A recent wrongful death lawsuit successfully settled by the Miami wrongful death attorneys at Grossman Roth Yaffa Cohen shows how common wrongful deaths are, even under the most unlikely of circumstances. It shows as well how prevalent wrongful death lawsuits are—far more than most people assume.
This case—Nacht v. Country Club—demonstrates, too, that even in the midst of tragedy, finding answers and someone to take responsibility can still happen, with the help of skilled wrongful death attorneys.
The Broward wrongful death lawsuit arose from what should have been an ordinary—and certainly not life-ending—event: a day playing golf. On June 3, 2009, Edward Nacht and two friends played golf at the Country Club. Joined by a third friend, they went inside the Country Club for lunch. All four ordered chicken. And all four subsequently became sick, suffering from nausea, chills, diarrhea, and vomiting.
While Edward Nacht’s friends recovered, his condition—after initially remaining stable—worsened several days later, with severe symptoms that included increased respiration, tachycardia, and blurred vision.
Understandably concerned, Edward’s wife, Jane, called Broward County Fire Rescue, and Mr. Nacht was transported to the intensive care unit at Cleveland Clinic Florida. Tests determined that he had been stricken with gram-negative bacteria, causing sepsis, a serious—and at times fatal—a medical condition known in lay terms as blood poisoning.
Despite efforts by both paramedics and the Cleveland Clinic to save him, Edward Nacht died on June 8.
It wasn’t a tragic accident. Like all wrongful deaths, Edward Nacht’s fate could have been prevented, had those with a duty to take reasonable care actually taken that care. When the wrongful death attorneys at Grossman Roth investigated the case, they found what they believed were a number of egregiously negligent—and actionable—behaviors by those who had a responsibility to cause Edward Nacht no harm during his lunch at the Country Club.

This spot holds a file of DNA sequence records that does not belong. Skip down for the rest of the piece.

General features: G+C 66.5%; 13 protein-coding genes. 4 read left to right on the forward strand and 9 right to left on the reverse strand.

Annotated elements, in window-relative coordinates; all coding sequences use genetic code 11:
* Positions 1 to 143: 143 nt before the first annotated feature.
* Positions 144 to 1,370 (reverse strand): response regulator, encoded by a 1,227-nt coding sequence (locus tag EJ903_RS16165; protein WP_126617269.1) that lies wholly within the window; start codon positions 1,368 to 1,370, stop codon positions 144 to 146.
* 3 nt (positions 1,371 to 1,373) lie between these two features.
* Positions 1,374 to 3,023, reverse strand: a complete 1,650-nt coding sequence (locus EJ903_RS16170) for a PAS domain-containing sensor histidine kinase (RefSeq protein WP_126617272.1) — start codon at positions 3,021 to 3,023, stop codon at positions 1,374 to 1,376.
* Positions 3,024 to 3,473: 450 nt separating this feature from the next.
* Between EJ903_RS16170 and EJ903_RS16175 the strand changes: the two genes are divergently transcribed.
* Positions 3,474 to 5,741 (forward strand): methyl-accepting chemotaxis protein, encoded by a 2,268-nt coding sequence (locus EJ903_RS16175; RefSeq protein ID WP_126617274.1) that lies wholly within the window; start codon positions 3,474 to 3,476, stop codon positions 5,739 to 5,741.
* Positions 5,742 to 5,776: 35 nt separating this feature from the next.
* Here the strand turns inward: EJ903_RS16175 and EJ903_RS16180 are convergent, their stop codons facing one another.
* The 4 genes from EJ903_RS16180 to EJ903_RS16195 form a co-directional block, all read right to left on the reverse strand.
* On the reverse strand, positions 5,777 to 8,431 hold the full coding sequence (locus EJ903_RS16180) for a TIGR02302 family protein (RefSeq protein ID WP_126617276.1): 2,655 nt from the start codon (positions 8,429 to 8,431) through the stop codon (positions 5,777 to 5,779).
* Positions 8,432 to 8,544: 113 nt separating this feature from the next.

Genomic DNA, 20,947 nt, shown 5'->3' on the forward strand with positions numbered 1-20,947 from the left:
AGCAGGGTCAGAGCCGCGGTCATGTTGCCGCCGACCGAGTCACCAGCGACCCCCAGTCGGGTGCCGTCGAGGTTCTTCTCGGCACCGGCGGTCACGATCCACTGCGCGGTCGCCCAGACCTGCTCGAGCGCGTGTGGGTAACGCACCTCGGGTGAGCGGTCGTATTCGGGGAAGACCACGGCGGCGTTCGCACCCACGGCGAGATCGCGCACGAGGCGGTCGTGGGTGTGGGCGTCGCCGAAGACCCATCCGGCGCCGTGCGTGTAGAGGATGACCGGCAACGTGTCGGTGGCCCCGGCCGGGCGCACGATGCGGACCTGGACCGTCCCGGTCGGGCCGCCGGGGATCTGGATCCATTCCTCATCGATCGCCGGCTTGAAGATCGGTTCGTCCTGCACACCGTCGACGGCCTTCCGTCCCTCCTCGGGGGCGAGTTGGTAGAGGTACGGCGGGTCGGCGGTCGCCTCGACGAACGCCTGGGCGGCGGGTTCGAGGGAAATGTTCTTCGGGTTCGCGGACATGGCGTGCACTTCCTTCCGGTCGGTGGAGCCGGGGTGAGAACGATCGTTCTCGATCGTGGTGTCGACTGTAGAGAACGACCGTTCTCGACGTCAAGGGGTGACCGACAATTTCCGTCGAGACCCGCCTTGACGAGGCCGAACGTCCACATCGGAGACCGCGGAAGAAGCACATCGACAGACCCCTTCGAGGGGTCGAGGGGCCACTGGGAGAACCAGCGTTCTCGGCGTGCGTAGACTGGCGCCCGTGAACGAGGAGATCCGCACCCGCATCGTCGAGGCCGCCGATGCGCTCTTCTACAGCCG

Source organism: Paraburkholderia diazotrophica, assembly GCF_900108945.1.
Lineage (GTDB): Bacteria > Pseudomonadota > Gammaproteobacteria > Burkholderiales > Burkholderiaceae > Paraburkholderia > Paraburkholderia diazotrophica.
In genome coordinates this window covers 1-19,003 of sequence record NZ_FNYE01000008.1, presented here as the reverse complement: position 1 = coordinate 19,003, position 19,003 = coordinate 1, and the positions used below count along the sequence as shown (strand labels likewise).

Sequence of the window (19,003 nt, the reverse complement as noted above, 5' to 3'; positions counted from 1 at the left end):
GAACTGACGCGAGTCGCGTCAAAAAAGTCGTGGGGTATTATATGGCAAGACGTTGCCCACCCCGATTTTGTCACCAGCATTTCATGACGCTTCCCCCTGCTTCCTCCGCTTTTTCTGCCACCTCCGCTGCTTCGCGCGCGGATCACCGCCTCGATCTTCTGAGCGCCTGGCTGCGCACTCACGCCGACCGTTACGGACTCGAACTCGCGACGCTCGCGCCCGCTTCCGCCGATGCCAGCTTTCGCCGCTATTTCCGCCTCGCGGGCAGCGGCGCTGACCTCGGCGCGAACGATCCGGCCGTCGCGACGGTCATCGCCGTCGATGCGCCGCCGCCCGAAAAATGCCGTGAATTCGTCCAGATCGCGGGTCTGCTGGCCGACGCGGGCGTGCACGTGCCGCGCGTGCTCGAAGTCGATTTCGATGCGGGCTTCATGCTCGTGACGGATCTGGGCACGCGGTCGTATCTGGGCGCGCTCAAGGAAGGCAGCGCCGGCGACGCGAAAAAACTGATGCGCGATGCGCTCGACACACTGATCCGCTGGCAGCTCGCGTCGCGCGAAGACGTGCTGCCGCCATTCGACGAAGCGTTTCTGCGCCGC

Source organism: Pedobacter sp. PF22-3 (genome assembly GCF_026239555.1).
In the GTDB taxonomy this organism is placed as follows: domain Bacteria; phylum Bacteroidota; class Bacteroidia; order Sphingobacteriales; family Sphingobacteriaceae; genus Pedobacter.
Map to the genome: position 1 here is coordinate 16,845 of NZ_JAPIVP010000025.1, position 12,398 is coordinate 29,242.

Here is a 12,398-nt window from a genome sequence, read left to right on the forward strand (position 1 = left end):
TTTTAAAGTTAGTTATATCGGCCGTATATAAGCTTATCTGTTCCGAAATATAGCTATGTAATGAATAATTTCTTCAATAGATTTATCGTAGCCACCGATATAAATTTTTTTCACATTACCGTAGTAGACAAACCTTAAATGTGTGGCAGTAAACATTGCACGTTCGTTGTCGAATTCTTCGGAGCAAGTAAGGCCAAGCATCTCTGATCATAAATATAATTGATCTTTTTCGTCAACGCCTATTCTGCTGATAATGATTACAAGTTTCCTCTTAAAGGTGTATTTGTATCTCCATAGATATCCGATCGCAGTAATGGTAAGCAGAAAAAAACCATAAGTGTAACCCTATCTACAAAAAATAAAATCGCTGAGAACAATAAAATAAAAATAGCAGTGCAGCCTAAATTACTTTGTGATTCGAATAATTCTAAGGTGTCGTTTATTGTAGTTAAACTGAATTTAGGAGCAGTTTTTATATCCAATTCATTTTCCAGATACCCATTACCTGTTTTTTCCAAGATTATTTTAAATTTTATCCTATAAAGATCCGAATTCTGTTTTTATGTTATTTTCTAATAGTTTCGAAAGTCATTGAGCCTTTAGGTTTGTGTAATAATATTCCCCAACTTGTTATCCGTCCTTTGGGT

The Florida wrongful death lawyers uncovered the fact that there were numerous violations regarding basic food storage and preparation; it was alleged that a sick employee was involved in the food preparation at the time in question; that there were many unsafe and unsanitary practices taking place in the kitchen and more than 21 other people had also become violently ill with exactly the same symptoms after eating at the club in the same time frame.
These troubling facts led to just one conclusion, and that is why the parties that operated the Country Club—which prepared and distributed the chicken, while denying all liability, decided to resolve this matter short of a jury trial.
The settlement—which will compensate Jane Nacht and her family for Edward’s wholly preventable death—will enable some measure of healing.
As the Miami injury attorneys at Grossman Roth know all too well, a wrongful death lawsuit can never bring back a life that has been senselessly lost. But it can help the families of victims obtain answers—and justice.